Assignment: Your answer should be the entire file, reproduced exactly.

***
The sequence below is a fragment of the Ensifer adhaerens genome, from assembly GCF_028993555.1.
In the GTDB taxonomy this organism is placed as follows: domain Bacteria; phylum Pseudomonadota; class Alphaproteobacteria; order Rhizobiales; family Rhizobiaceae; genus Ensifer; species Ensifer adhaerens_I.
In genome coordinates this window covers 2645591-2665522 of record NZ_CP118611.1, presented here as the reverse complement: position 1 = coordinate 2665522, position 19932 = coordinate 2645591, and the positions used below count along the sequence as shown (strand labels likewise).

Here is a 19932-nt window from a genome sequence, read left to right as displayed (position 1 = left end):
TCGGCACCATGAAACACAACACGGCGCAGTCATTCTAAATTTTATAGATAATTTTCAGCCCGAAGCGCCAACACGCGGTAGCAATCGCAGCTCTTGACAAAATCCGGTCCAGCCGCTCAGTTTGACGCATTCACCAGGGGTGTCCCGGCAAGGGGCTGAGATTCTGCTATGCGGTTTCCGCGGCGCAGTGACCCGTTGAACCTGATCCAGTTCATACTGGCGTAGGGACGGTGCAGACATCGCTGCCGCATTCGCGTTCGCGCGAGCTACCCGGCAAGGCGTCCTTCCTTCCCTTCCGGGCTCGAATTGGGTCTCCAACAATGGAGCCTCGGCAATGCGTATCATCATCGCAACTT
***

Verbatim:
The sequence below is a fragment of the Ensifer adhaerens genome, from assembly GCF_028993555.1.
In the GTDB taxonomy this organism is placed as follows: domain Bacteria; phylum Pseudomonadota; class Alphaproteobacteria; order Rhizobiales; family Rhizobiaceae; genus Ensifer; species Ensifer adhaerens_I.
In genome coordinates this window covers 2645591-2665522 of record NZ_CP118611.1, presented here as the reverse complement: position 1 = coordinate 2665522, position 19932 = coordinate 2645591, and the positions used below count along the sequence as shown (strand labels likewise).

Here is a 19932-nt window from a genome sequence, read left to right as displayed (position 1 = left end):
TCGGCACCATGAAACACAACACGGCGCAGTCATTCTAAATTTTATAGATAATTTTCAGCCCGAAGCGCCAACACGCGGTAGCAATCGCAGCTCTTGACAAAATCCGGTCCAGCCGCTCAGTTTGACGCATTCACCAGGGGTGTCCCGGCAAGGGGCTGAGATTCTGCTATGCGGTTTCCGCGGCGCAGTGACCCGTTGAACCTGATCCAGTTCATACTGGCGTAGGGACGGTGCAGACATCGCTGCCGCATTCGCGTTCGCGCGAGCTACCCGGCAAGGCGTCCTTCCTTCCCTTCCGGGCTCGAATTGGGTCTCCAACAATGGAGCCTCGGCAATGCGTATCATCATCGCAACTT